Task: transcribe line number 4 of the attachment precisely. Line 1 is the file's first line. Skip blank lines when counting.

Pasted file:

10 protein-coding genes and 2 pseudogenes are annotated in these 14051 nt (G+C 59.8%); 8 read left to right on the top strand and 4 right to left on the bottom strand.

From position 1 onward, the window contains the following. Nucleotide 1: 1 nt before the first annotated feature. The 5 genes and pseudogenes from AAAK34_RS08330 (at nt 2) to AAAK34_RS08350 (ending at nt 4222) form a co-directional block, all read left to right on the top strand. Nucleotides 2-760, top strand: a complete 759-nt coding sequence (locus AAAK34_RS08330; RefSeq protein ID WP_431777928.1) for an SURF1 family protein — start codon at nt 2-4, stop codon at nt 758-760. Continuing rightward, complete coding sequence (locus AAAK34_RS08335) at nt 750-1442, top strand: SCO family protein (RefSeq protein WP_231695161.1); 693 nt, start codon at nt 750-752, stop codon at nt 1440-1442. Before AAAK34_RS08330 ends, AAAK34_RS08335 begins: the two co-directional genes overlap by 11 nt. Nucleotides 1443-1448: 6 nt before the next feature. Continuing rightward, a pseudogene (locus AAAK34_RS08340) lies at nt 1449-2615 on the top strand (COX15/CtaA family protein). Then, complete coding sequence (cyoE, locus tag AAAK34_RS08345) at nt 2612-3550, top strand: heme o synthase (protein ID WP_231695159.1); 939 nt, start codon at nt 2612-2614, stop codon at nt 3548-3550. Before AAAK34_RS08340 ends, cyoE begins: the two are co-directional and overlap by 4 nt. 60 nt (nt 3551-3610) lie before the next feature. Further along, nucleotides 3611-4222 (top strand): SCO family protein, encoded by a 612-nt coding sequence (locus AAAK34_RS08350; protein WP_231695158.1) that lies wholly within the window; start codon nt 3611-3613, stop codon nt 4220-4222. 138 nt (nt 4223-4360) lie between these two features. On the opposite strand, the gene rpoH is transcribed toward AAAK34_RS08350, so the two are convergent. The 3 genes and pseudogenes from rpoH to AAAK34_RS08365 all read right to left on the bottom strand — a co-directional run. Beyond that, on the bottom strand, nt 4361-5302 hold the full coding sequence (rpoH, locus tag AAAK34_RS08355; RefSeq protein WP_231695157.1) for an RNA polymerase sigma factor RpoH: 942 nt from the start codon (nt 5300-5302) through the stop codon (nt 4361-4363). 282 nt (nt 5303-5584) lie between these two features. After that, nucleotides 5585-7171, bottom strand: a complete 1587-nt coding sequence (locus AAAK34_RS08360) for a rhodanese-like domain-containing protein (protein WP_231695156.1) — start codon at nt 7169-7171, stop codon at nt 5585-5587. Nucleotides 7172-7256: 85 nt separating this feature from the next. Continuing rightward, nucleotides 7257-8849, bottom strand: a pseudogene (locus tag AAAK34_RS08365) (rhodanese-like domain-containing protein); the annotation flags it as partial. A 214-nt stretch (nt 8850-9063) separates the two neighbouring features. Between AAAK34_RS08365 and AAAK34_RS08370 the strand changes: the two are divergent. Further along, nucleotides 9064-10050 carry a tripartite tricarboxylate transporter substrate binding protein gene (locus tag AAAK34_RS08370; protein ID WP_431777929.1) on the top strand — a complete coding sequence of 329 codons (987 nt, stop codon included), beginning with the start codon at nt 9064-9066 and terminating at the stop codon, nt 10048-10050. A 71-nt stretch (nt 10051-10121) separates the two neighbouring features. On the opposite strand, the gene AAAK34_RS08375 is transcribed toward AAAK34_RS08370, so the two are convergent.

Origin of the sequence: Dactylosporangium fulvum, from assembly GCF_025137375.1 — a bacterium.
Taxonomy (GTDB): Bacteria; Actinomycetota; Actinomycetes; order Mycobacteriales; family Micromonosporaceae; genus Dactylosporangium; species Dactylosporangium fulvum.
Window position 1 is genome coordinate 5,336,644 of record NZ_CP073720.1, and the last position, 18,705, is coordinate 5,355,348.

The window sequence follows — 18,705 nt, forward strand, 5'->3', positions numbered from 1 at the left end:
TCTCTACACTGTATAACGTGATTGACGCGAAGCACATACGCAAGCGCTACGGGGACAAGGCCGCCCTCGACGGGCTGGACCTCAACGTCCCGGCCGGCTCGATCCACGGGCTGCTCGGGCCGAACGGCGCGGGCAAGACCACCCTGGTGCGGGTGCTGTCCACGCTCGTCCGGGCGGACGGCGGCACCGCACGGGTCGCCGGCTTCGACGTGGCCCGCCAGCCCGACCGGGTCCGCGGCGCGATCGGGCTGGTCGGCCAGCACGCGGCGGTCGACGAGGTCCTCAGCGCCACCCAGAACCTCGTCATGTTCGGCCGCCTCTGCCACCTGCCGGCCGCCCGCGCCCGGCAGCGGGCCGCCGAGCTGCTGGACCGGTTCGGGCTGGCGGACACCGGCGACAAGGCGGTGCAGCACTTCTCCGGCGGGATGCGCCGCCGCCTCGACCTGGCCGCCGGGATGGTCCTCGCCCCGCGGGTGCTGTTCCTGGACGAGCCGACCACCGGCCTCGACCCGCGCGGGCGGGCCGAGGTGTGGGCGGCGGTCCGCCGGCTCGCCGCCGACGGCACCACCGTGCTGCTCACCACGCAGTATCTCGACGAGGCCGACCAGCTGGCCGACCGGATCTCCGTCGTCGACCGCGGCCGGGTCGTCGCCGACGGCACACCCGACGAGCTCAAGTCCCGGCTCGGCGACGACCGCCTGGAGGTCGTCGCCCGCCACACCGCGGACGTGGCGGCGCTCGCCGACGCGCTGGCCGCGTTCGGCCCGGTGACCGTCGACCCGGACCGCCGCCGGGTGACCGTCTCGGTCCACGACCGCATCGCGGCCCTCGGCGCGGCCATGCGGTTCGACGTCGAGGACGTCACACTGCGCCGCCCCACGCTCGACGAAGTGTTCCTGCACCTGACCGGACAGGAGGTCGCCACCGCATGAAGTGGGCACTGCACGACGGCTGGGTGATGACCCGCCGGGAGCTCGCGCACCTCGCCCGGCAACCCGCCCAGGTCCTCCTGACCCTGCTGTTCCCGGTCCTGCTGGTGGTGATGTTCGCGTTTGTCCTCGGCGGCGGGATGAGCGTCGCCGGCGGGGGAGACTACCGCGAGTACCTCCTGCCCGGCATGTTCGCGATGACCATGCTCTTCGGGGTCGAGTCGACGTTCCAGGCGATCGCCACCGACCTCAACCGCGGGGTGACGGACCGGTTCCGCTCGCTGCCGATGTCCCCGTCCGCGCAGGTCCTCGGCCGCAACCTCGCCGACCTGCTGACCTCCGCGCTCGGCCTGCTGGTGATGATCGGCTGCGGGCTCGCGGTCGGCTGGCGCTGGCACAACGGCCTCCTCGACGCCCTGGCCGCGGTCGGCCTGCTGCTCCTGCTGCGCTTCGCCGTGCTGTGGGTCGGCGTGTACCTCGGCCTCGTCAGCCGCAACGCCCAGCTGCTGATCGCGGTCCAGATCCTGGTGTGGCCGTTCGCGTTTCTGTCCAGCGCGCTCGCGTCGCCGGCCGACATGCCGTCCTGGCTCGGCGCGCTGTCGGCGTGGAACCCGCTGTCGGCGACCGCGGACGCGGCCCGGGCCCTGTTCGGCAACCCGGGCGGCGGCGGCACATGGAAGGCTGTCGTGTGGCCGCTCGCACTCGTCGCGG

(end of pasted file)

Taxonomy (GTDB): Bacteria; Actinomycetota; Actinomycetes; order Mycobacteriales; family Micromonosporaceae; genus Dactylosporangium; species Dactylosporangium fulvum.